Categories: InnovationResearch

Google’s Project Loon Leaps Forward With Weather-Predicting Machine Learning

Google has claimed to have taken a big step forward in its Project Loon research through the use of machine learning to predict weather patterns and systems.

Project Loon aims to provide affordable internet connections to remote areas through a network of huge balloons and is part of Alphabet’s famed X Labs division, home to the company’s most experimental projects.

The use of machine learning as brought the firm “years closer” to rolling out the balloons as it has given researchers much better control over where the balloons go, meaning they can focus on a specific region.

Balloon-powered internet

Google believes the algorithms are now able to predict weather patterns with enough accuracy to enable balloons to be placed over a specific area for a long period of time.

Astro Teller,  head of X Labs, said: “We can now run an experiment and try to give service in a particular place in the world with ten, twenty or thirty balloons.” This is much less than the number previously needed.

He added that the system will be available to “real users” in the “coming months”, although refrained from giving a specific date.

The Project Loon initiative was first launched in 2013 and it took until April 2015 before Google was ready to launch the balloons en masse after streamlining its manufacturing processes.

Large-scale trials shortly followed, first in Indonesia where Google partnered with three of the country’s wireless carriers to boost internet access for 100 million people in the country. However, Indonesia’s biggest telco Telkom expressed concern, saying the Project Loon will undercut its efforts to lay fibre optic cables in some of the country’s provinces.

This was followed by a trial in Sri Lanka, where the local government agreed to take a 25 percent stake in the joint venture in exchange for access to the much-needed connectivity spectrum.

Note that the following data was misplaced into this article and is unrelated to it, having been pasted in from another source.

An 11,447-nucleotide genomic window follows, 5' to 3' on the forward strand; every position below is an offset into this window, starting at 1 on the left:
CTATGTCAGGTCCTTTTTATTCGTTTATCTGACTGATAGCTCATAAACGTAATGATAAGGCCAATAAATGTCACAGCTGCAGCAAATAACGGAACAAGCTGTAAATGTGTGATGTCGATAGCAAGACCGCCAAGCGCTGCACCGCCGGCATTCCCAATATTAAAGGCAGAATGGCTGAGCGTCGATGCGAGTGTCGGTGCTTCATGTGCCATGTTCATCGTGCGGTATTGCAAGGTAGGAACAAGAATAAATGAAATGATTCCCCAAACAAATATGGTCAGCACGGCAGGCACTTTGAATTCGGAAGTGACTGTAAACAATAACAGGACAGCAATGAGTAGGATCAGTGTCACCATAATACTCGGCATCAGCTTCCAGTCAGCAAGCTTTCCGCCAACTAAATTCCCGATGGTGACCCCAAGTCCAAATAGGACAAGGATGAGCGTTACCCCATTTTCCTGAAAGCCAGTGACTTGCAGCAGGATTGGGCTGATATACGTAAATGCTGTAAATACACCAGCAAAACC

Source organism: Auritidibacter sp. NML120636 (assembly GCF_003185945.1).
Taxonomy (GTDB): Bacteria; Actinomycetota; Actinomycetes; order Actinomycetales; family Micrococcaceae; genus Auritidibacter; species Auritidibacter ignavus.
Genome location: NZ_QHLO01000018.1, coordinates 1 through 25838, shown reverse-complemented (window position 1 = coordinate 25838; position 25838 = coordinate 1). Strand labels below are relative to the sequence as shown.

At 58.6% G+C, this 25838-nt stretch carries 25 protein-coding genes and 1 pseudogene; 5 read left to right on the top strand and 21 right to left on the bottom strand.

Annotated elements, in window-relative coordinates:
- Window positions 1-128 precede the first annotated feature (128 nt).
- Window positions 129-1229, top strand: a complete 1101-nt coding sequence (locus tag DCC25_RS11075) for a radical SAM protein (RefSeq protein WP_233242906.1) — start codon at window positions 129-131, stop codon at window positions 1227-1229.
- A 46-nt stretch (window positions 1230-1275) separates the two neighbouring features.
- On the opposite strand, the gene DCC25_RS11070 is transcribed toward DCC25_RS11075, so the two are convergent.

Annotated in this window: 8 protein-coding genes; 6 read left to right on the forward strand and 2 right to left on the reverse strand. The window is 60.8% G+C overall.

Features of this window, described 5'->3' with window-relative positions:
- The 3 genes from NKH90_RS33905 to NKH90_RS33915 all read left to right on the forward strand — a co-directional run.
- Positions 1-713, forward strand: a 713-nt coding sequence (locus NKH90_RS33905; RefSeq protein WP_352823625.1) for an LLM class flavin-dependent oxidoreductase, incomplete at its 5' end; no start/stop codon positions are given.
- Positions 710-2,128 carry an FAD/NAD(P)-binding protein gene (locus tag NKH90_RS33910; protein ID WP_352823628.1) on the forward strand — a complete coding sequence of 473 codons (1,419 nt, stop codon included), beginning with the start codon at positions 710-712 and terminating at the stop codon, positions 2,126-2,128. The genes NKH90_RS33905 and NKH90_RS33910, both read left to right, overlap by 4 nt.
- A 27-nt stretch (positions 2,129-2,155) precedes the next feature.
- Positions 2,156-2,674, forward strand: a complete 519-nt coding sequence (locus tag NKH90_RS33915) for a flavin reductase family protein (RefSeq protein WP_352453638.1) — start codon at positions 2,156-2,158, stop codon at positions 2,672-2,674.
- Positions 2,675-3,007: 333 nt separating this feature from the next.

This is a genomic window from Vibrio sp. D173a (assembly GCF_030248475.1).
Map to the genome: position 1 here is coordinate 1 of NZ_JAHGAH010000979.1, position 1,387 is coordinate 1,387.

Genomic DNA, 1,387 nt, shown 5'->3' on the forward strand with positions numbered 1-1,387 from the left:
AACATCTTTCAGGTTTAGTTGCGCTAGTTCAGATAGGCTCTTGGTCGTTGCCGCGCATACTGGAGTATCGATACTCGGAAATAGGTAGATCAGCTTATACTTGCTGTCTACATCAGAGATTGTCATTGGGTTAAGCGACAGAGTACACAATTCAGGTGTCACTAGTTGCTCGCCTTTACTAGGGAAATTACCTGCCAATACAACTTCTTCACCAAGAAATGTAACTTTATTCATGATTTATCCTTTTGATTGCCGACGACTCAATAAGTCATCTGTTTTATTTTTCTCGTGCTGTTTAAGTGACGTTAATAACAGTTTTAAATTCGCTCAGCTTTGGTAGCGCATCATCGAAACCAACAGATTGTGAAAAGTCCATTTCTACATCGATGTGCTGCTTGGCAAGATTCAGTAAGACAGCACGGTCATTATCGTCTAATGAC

Each balloon is able to remain airborne for up to six months, providing internet access to an area of around 780 square miles, with access speeds of up to 15 megabits per second, enough to carry live video.

Are you a Google expert? Take our quiz!

Sam Pudwell

Sam Pudwell joined Silicon UK as a reporter in December 2016. As well as being the resident Cloud aficionado, he covers areas such as cyber security, government IT and sports technology, with the aim of going to as many events as possible.

Recent Posts

US Tells UK It Still Has ‘Significant Concerns’ Over Huawei

With a UK decision on Huawei expected by the end of the month, US officials maintain 'significant concerns' about the…

8 hours ago

Apple Fixed Tracking Flaws In Safari, But Google Director Disagrees

Google identified multiple privacy flaws in Apple's Safari browser, which the iPad maker said it has fixed, but a Google…

13 hours ago

Amazon Files Motion To Halt Microsoft Work On Pentagon JEDI Contract

Amazon has (as expected) filed a motion with US court to halt Microsoft's work on Pentagon JECI contract until appeal…

14 hours ago

Sonos Angers Owners Again With Update Cancellation

Speaker maker Sonos angers its customer base yet again, by confirming it will halt software updates for older equipment from…

16 hours ago

Microsoft Confirms Breach Of 250 Million Customer Service Records

My bad. 250 million customer service and support records have been exposed by Microsoft on unsecured cloud database during the…

18 hours ago

Did Saudi Arabia Hack Phone Of Amazon Boss Jeff Bezos?

Owner of the Washington Post allegedly had his phone hacked months before murder of Post journalist Jamal Khashoggi in Saudi…

1 day ago